Auto-suggest helps you quickly narrow down your search results by suggesting possible matches as you type.
Showing results for
Search instead for
Did you mean:
3 lightweight learners for first-time motorcyclists
Motorcycling is a sensory rush you simply cannot get on four wheels. If you’re a brand-new motorcyclist, the ride is best learned and enjoyed aboard a small machine. For every heavy-hitter Vincent or Indian headlining an auction stage, there are a jillion unheralded 90–200cc bikes that can provide equal joy for an iota of the price. Read the full article on Hagerty.com:
If you've got a choice of the three, go for the Honda. Some parts are still available new (as in Honda is still making some of the engine parts, forget about any of the tinware), and it's going to be the most reliable of the three.
The Hodaka is pure fantasy. The line of bikes went out of production in the early 70's when the Japanese motorcycle industry settled down to the Big 4. Restoring and keeping one running today is a matter of having a couple of parts bikes stowed in the back of the garage. Plus there's a matter of finding one in the first place. Hodaka owners tend to know what they've got, and they're usually not interested in selling.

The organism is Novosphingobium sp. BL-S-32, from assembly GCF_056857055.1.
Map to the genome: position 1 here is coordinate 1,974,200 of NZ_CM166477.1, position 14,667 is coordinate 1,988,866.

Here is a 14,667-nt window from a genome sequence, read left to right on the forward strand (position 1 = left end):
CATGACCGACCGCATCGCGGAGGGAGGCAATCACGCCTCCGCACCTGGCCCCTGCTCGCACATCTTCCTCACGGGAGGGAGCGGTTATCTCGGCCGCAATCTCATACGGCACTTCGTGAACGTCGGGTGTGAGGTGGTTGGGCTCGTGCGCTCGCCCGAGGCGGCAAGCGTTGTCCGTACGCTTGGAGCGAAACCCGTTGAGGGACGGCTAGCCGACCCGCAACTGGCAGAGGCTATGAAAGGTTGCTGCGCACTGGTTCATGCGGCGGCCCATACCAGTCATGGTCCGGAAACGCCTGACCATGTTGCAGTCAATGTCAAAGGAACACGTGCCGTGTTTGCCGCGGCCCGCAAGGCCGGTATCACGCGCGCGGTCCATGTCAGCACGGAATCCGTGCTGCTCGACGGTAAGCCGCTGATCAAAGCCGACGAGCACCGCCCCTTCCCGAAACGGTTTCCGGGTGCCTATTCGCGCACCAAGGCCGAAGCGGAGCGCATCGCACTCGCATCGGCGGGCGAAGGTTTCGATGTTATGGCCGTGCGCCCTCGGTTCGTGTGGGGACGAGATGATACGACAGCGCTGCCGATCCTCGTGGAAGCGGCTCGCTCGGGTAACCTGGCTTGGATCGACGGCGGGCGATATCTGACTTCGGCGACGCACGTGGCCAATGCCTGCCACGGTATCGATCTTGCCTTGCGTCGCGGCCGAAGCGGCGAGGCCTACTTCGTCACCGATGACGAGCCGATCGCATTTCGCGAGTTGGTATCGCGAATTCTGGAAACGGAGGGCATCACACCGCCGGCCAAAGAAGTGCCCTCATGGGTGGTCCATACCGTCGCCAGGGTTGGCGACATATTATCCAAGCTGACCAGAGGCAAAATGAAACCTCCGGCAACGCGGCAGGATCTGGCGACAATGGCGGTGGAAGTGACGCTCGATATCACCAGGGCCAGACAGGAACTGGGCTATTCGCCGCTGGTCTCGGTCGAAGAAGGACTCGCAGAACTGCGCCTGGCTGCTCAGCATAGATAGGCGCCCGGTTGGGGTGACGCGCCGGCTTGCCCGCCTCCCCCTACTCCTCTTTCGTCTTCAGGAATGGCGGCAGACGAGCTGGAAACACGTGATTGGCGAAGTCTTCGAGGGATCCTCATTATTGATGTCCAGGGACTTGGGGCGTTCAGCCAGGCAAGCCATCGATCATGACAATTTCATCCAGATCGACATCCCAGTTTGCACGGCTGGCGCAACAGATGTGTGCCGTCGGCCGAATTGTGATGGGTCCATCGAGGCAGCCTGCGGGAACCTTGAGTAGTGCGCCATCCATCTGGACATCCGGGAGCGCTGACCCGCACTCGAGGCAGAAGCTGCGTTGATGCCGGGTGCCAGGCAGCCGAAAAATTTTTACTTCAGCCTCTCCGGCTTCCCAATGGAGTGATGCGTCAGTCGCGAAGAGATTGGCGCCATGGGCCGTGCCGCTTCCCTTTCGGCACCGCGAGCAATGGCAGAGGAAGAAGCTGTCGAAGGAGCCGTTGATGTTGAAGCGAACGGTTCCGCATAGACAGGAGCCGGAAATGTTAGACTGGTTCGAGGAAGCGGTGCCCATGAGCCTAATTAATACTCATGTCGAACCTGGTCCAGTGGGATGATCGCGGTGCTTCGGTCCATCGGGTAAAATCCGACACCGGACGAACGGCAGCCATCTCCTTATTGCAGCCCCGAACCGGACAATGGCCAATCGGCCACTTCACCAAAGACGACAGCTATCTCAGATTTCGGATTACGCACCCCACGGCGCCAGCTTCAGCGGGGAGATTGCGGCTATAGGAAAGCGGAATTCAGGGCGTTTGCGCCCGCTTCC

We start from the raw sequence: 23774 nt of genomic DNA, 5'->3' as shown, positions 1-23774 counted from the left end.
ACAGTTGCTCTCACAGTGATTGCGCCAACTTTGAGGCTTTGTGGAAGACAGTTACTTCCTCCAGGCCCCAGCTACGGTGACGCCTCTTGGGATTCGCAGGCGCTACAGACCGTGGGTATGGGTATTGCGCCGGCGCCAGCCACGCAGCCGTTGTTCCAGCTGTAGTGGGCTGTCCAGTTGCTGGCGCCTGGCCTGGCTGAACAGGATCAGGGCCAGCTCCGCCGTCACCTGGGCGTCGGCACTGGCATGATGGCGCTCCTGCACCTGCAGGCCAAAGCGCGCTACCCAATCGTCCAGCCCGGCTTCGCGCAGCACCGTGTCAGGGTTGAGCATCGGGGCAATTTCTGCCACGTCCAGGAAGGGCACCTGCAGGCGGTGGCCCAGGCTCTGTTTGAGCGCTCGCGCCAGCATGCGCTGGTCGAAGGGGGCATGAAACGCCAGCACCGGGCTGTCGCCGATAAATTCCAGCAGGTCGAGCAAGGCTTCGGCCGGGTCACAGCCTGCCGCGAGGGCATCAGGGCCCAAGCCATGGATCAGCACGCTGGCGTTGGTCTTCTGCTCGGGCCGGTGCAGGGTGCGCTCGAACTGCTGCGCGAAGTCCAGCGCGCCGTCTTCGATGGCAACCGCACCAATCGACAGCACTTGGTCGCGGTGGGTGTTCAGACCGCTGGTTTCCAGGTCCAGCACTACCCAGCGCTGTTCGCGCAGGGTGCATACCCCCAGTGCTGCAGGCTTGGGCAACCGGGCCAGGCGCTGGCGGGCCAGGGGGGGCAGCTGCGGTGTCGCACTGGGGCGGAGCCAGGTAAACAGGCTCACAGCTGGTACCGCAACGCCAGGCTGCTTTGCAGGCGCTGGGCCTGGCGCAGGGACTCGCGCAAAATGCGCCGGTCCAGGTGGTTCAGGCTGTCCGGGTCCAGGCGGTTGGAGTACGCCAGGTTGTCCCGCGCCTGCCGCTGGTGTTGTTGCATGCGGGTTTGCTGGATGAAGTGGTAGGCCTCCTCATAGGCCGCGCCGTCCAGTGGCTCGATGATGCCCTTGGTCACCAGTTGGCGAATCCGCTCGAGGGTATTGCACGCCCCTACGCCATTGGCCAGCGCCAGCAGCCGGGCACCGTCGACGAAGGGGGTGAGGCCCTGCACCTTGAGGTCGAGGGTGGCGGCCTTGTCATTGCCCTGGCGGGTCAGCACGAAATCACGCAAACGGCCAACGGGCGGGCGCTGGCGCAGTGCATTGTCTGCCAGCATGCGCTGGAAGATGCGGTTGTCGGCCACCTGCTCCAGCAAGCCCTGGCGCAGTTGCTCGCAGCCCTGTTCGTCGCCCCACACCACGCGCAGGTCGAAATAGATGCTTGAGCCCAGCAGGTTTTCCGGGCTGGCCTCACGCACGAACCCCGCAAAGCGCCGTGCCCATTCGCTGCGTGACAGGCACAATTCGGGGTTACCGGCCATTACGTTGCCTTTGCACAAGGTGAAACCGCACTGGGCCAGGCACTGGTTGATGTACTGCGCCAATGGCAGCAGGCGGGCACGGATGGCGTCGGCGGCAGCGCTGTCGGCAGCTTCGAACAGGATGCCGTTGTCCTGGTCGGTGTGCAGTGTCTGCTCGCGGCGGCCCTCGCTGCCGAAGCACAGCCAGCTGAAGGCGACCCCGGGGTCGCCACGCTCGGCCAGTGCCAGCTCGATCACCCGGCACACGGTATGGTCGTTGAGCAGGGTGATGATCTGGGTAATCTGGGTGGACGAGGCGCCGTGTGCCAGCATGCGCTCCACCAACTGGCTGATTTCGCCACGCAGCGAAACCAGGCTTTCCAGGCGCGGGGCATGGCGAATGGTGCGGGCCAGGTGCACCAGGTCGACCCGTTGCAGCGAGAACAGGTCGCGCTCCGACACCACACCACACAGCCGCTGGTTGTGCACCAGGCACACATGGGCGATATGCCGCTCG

For serious riding, actually going somewhere on the street, and resembling day-to-day transportation, the Triumph Cub is the one to go for. It's got the performance, comfort, and actually has some aftermarket support, mainly because once the aftermarket covered the Triumph and BSA 650's and 500's, the Cub was the next on the list. Just the same: All those horror stories you've heard about owning a vintage British motorcycle (electrics, leaks, vibration, fragile-ness, etc.) are here on display in spades. It's nowhere near as reliable as it's vertical twin siblings, the parts availability is at best about half the bigger bikes, and you're going to be a pretty good mechanic by the time you've owned one of these for 2-3 years. There's a reason why the Japanese motorcycle industry stomped the British industry flat, and this is a prime example. It's a wonderful example of everything that was both wonderful and horrible about British motorcycles of the Sixties.
If you really want to live a wonderful history lesson, I strongly suggest owning both a Honda 90 and a Triumph Cub, and ride them both regularly. No matter what you read in books, this will drive home the motorcycling Sixties.